A Sweet Savor Contact Miscellaneous Audio Messages Penmen

DECEMBER 25, 1988

The following piece was first written in 1977, when at that time “Christmas” fell on a Sunday. Since we have that same situation this year it seems suitable to reprint the article for your consideration. We have no desire to dictate practice to any, but simply offer food for thought.

The above date marks two important events this year. One affects the family of man to a large extent. The other event affects the family of God. Christmas, the first event to come to mind for most, will greatly and extensively effect its allurement to the family of man, and so affect the same. The first day of the week, or the believer's day of worship is the other event, and its importance is felt by the family of God.

Two events, both claimed as having religious importance to those who follow after them, and neither of them about to be abandoned by its followers. This year, 1977, however, these two events clash head-on and for many, one or the other must have the preeminence. Dear reader, which will it be for you? Are you thinking that you will enjoy them both and thus make the best of both worlds? Be not deceived. God is not mocked. You cannot serve God and mammon. (Galatians 6:7; Matthew 6:24)

While not wishing to force our practice or principle on anyone, let us consider several weighty matters before us and see how we weigh out in the balance of consistency. Surely none of us who claim the Name of our Lord wish to offend either our conscience or our God, yet in many things we must confess we do offend. First consideration: Christmas is of heathen origin. No Bible student would deny this. Not one word in all the sacred pages tell us when Christ was born. Never are we instructed to lay emphasis on His birth, but rather on His death. (I Cor. 11:25,26) Christmas has evolved from a Romish superstition in old times to the rankest form of paganism today. There is not even a remote connection between the structure of this Holy Day and the birth of Christ. Take, for example, trees, lights, candles, reindeers, garland, tinsel, and other similar ornamental junk sold for the supposed celebration of the birth of Christ. Is it not a foolish waste at best, and an abomination at worst? Read Luke 16:15, carefully. And he said unto them, ye are they which justify yourselves before men; but God knoweth your hearts: for that which is highly esteemed among men is abomination in the sight of God..” Is not Christmas highly esteemed among the family of men? Then does it not follow that it is abomination with God? What of the poor working people who go in debt hundreds (even thousands) of dollars to give the kiddies Santa”. All the while lying to them by saying Santa is the giver of good gifts (if you will be a good little Arminian,) when James 1:17 teaches the opposite.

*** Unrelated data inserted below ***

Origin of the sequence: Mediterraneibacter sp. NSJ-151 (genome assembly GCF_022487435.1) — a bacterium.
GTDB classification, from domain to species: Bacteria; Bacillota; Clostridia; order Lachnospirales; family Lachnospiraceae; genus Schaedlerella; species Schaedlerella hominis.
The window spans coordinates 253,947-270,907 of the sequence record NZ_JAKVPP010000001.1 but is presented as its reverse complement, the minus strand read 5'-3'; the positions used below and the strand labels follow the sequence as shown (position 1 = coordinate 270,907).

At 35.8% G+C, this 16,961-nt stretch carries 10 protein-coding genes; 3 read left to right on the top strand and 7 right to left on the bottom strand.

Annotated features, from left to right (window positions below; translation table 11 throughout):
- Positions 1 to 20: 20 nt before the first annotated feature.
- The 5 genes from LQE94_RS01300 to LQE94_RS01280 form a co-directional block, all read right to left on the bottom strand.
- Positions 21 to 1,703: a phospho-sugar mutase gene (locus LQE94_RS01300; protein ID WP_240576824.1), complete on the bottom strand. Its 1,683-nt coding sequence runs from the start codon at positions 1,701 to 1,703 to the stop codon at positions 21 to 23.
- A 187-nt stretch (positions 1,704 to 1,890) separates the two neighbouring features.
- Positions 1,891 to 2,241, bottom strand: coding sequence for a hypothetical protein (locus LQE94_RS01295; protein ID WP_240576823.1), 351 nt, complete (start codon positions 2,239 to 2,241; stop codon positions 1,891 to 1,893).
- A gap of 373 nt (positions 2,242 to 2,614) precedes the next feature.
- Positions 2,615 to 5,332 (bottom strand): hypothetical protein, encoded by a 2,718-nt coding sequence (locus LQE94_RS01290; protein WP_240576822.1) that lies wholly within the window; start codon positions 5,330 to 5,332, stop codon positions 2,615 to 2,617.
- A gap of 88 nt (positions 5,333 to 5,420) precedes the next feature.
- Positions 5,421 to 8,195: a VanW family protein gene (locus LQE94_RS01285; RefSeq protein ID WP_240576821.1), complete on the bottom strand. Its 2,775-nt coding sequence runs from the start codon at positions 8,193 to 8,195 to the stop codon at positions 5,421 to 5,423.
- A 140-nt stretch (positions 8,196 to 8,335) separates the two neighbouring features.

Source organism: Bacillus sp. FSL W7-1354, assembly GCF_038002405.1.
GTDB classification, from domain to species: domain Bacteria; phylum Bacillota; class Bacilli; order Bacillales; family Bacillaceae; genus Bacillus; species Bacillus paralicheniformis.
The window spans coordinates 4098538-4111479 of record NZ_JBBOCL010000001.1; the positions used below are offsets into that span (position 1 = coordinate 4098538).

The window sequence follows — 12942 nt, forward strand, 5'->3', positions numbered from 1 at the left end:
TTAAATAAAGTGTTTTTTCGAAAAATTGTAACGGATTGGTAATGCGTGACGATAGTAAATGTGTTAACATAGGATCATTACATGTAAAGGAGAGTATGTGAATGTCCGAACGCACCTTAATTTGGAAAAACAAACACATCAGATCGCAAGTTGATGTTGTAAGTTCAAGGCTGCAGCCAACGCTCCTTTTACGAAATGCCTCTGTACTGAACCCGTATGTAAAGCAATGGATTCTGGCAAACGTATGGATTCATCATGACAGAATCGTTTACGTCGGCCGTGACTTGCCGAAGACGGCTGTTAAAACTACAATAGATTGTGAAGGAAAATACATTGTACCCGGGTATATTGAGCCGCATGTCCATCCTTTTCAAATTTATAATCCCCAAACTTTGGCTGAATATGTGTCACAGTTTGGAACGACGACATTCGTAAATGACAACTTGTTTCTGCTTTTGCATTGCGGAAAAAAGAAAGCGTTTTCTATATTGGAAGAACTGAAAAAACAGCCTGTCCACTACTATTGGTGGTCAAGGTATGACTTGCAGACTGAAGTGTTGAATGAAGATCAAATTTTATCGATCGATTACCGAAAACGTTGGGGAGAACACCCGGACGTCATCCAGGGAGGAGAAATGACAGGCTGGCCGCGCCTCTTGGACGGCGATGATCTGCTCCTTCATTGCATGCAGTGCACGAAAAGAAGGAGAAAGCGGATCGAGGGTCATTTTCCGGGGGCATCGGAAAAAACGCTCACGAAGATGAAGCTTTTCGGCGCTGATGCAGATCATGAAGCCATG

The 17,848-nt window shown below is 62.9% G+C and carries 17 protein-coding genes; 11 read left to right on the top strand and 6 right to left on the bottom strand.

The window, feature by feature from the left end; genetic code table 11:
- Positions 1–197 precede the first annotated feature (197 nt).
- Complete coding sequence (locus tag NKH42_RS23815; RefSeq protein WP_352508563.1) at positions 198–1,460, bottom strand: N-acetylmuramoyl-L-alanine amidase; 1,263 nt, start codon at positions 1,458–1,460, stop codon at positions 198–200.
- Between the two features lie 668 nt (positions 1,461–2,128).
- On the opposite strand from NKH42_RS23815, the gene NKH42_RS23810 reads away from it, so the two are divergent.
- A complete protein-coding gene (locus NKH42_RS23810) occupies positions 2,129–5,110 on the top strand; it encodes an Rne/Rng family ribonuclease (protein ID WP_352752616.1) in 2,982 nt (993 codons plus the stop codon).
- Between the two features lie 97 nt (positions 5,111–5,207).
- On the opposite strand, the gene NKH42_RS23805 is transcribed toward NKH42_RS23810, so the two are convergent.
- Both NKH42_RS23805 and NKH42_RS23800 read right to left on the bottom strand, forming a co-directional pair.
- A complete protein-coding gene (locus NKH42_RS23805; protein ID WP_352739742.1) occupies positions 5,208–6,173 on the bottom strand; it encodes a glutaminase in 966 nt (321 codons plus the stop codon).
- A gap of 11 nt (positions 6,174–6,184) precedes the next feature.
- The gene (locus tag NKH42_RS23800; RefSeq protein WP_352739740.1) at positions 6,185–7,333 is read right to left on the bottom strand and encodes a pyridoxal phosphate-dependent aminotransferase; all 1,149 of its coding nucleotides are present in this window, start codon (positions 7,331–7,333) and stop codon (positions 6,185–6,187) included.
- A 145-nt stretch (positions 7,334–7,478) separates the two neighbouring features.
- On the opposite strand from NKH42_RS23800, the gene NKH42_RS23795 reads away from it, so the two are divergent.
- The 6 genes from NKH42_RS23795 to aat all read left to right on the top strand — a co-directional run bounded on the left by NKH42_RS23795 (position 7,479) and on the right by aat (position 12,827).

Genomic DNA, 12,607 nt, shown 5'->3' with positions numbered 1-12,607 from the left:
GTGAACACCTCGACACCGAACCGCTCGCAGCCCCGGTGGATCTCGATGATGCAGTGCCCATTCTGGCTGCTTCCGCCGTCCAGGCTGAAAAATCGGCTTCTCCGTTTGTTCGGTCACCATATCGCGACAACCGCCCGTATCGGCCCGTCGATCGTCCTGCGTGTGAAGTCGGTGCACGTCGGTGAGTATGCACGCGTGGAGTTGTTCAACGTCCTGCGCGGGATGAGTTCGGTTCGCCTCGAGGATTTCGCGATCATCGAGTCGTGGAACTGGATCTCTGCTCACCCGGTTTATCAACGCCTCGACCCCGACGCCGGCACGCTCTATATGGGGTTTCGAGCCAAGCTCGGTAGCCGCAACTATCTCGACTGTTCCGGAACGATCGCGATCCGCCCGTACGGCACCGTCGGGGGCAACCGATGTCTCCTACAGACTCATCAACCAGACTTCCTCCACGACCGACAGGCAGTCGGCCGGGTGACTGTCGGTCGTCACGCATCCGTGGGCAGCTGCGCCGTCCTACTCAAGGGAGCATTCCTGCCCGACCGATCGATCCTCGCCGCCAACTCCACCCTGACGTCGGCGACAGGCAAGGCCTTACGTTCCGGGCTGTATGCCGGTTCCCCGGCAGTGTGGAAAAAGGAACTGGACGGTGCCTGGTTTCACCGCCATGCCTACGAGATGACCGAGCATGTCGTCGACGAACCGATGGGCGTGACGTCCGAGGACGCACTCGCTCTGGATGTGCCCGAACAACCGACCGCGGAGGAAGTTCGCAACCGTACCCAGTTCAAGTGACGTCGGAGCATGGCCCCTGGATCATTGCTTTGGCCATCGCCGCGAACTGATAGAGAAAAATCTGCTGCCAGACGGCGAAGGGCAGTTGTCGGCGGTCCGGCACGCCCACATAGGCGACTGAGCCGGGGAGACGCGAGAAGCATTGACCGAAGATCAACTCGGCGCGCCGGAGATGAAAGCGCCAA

Our sensible readers, however, have seen much of the folly and would admit that “commercialism” has taken over Christmas. To that we would say, “Let commercialism have it, we don't want any part of it.” Several years ago a professing church woman told us that she was making an effort to put Christ back in Christmas. To which we replied, “We never knew He was in it to begin with.” Needless to say, she cooled on us soon. More recently, in speaking with an acquaintance, the subject of Christmas came up and when we commented that our family had never celebrated the birth of Christ on December 25th as such, the man became incensed, and terrible upset, remarking, “You're a weird man. Everyone is entitled to a birthday, even Jesus.” Away he went, shaking his head. We tell this to set forth a point. The man was, and is, exceeding wicked and does not even profess to believe in Christ. To him Christmas is like New Year's day and Halloween - a time to make merry. Brethren, be not unequally yoked. (II Cor. 6:14-17) Abstain from all appearance of evil. (I Thes. 5:22) You think that because you do not enter into the grosser forms of this pagan festival that it will be alright? You may say that the spirit of Christmas to you is to get together with the family and exchange a few simple gifts and nothing more. Curious that you would select December 25th to do this. (We have no objection to gift giving, but why drag the name of Christ into the Christmas part of it?) However, let us move on.